“…His [Itten’s] first words were about rhythm. One must first educate one’’s hand, first make the fingers supple. We do finger exercises just like a pianist does. In these beginnings we already sense through what it is that rhythm occurs; an endless circular movement begun with the fingertips, the movement floods through the wrist, elbow and shoulder to the heart; one must feel this with every mark, every line; no more drawing that is not experienced, no half-understood rhythm. Drawing is not the reproduction of what is seen, but making whatever one senses through external stimulus (naturally internal, too) flow through one’’s entire body; then it re-emerges as something entirely personal, as some kind of artistic creation, more simple, as pulsating life.…”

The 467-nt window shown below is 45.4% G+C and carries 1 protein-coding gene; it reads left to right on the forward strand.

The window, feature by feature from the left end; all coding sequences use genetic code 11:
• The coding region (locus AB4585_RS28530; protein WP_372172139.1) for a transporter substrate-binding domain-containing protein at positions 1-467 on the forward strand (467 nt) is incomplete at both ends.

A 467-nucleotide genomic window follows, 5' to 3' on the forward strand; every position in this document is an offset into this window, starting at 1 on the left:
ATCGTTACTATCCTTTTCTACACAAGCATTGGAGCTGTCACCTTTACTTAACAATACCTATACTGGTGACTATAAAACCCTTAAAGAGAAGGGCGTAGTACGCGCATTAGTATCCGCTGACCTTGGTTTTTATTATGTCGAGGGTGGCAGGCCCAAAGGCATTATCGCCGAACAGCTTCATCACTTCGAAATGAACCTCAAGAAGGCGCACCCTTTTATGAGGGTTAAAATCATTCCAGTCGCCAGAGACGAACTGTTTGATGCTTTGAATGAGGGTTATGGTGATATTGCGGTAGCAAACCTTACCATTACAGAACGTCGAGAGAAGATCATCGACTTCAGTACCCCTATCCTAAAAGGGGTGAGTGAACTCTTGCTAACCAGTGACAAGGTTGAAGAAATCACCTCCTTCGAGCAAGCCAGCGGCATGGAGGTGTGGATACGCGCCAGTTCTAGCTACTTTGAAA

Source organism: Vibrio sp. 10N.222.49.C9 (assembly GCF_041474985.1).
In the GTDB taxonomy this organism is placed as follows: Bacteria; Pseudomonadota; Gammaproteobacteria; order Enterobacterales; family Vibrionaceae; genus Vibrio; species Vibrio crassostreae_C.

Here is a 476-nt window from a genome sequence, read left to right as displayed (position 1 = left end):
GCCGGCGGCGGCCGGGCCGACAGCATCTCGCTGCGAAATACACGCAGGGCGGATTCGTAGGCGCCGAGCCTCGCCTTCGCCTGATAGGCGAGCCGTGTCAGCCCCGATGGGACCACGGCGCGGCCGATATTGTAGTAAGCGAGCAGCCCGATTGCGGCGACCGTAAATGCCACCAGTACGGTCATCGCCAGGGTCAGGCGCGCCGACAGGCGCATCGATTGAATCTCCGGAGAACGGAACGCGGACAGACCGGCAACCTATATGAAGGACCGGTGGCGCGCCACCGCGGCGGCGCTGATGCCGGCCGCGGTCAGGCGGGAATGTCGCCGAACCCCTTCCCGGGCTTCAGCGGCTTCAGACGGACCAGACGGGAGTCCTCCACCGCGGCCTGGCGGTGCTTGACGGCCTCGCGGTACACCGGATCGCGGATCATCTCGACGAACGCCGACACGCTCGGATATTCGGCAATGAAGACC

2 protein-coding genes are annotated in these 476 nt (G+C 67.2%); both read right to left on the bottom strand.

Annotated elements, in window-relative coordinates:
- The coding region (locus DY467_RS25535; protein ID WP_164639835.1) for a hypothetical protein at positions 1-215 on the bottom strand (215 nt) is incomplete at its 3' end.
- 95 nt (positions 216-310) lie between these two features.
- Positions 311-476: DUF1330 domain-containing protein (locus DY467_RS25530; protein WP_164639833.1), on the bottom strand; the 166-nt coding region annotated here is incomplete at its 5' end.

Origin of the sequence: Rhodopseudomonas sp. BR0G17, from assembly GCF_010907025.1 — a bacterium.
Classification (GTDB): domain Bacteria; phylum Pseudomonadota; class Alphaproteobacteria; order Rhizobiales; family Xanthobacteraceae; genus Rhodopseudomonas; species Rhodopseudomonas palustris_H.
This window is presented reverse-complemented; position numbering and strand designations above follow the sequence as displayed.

That is a remarkable quote. And part of what is remarkable is how obsolete such thinking is today. Who speaks like this? Reminds me some of Gary Snyder, when a student asked him at post reading Q&A, how to become a good poet. And he said apprentice yourself to someone really good at something that is material. A carpenter or mason. He believed it best to quit even thinking about poetry for that period. Such training helps eradicate the narcissistic.

Chair, by Breuer and Stolzl, Bauhaus 1922

Chair, by Breuer and Stolzl, Bauhaus 1922